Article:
We can learn to be more optimistic, we can expand our personal and professional networks, we can gain knowledge, we can receive specialized training, we can transcend cultural constraints, and we can change our thinking and our perspective.

Opportunity recognition is key for serendipity, and entrepreneurial alertness significantly impacts opportunity recognition. If we can become more fully alert individuals, we will become more serendipitous.


1. Israel M. Kirzner, Perception, Opportunity, and Profit: Studies in the Theory of Entrepreneurship (Chicago: University of Chicago Press, 1979), 48.

2. Connie Marie Gaglio and Jerome A. Katz, “The Psychological Basis of Opportunity Identification: Entrepreneurial Alertness,” Small Business Economics 16, no.2 (March 2001): 97-98. https://doi.org/10.1023/A:1011132102464

3. Ibid, 98.

4. Dave Valliere, “Towards a Schematic Theory of Entrepreneurial Alertness,” Journal of Business Venturing 28, no. 3 (May 2013): 430. https://doi.org/10.1016/j.jbusvent.2011.08.004

5. Robert A. Baron, “Opportunity Recognition as Pattern Recognition: How Entrepreneurs ‘Connect the Dots’ to Identify New Business Opportunities,” Academy of Management Perspectives 20, no. 1 (February 2006): 104. https://doi.org/10.5465/amp.2006.19873412

6. Jintong Tang, K. Michele (Micki) Kacmar, and Lowell Busenitz, “Entrepreneurial Alertness in the Pursuit of New Opportunities,” Journal of Business Venturing 27, no. 1 (January 2012): 77. https://doi.org/10.1016/j.jbusvent.2010.07.001

7. Zohreh Chavoushi et al., “Entrepreneurial Alertness: A Systematic Literature Review,” Journal of Small Business and Entrepreneurship, (June 2020): 10-11. https://doi.org/10.1080/08276331.2020.1764736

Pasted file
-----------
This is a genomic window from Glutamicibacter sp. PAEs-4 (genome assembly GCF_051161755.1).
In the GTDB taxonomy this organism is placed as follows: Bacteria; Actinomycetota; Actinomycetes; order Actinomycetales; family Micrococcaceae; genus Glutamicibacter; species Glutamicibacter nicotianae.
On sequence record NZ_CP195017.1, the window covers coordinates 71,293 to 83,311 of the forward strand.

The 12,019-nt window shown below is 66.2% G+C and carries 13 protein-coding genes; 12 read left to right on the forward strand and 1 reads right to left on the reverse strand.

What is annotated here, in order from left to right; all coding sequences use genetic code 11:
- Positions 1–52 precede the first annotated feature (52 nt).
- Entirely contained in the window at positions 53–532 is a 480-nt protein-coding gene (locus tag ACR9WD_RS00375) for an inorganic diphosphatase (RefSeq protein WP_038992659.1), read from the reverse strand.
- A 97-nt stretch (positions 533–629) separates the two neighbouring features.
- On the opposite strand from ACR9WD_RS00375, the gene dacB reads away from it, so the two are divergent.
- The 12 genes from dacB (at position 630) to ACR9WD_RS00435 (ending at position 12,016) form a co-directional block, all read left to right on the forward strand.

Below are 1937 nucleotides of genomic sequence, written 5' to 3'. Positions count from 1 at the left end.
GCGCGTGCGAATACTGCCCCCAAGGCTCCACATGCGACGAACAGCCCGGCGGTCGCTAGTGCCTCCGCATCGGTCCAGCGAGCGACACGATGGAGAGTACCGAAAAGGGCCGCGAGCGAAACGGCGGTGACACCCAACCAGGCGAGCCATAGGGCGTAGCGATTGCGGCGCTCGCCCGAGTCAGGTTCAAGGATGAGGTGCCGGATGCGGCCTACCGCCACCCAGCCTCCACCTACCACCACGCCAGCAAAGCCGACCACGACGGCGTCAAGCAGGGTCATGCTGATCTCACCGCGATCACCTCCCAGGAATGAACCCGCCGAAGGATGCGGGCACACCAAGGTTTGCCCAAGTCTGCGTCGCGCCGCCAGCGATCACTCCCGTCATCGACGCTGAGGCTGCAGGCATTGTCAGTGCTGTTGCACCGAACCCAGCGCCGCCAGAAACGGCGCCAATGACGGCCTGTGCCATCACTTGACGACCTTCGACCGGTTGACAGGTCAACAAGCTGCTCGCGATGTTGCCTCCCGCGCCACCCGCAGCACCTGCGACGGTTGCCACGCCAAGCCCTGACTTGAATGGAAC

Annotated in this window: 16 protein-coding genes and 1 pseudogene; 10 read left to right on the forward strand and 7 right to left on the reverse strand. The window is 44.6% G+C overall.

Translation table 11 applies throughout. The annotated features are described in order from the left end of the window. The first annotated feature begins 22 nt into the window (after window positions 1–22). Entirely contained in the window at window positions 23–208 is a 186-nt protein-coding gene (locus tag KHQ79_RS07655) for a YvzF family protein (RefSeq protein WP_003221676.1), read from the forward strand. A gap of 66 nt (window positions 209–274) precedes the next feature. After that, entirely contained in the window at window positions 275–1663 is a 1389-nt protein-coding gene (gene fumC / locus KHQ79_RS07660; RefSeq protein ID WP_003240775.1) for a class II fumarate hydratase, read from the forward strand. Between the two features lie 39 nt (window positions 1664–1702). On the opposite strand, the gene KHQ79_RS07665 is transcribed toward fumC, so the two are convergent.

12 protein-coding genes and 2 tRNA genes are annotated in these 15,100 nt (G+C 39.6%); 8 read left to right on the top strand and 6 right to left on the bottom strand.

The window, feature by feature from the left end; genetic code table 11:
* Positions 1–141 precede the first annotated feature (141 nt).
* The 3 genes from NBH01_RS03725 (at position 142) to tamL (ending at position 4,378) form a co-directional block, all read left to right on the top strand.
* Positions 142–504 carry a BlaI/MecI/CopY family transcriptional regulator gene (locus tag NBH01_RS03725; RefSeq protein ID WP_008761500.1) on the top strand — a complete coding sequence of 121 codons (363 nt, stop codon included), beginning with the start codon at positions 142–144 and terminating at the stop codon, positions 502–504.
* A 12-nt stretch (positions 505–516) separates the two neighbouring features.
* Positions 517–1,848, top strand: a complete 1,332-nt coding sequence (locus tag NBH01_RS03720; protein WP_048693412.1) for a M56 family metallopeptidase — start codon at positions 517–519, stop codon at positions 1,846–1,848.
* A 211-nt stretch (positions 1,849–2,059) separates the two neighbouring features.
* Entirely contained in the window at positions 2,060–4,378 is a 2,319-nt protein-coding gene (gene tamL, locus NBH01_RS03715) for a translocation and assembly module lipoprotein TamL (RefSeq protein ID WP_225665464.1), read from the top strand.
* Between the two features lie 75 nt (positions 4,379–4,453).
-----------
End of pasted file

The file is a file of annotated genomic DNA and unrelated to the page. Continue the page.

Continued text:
8. Gerald E. Hills and Robert P. Singh, “Opportunity Recognition,” in Handbook of Entrepreneurial Dynamics: The Process of Business Creation, ed. William B. Gartner et al., 263-264. Thousand Oaks, CA: Sage Publications, 2004.

9. Justin B. L. Craig and Debra Johnson, “Establishing Individual Differences Related to Opportunity Alertness and Innovation Dependent on Academic-Career Training,” Journal of Management Development 25, no. 1 (2006): 36. https://doi.org/10.1108/02621710610637945

10. Martin Obschonka et al., “Entrepreneurship as a Twenty-First Century Skill: Entrepreneurial Alertness and Intention in the Transition to Adulthood,” Small Business Economics 48, (2017): 487. https://doi.org/10.1007/s11187-016-9798-6

11. Rong Ma and Yen-Chih Huang, “Opportunity-Based Strategic Orientation, Knowledge Acquisition, and Entrepreneurial Alertness: The Perspective of the Global Sourcing Suppliers in China,” Journal of Small Business Management 54, no. 3 (2016): 964. https://doi.org/10.1111/jsbm.12222

12. Leo-Paul Dana, “Self-employment in the Canadian Sub-Arctic: An Exploratory Study,” Canadian Journal of Administrative Sciences 13, no. 1 (2009): 75. https://doi.org/10.1111/j.1936-4490.1996.tb00102.x

13. Bahare Ghasemi and Aligholi Rowshan, “Early Warning: The Role of Market on Entrepreneurial Alertness,” Journal of Intelligence Studies in Business 6, no. 2 (2016): 36. https://doi.org/10.37380/jisib.v6i2.171

14. Ibid, 37.

15. Ibid, 38.

16. Ibid, 39.

17. Gaglio and Katz, “Psychological Basis,” 105.

18. Chavoushi et al., “Literature Review,” 16-17.

19. Baron, “Opportunity Recognition,” 116.

Scroll to Top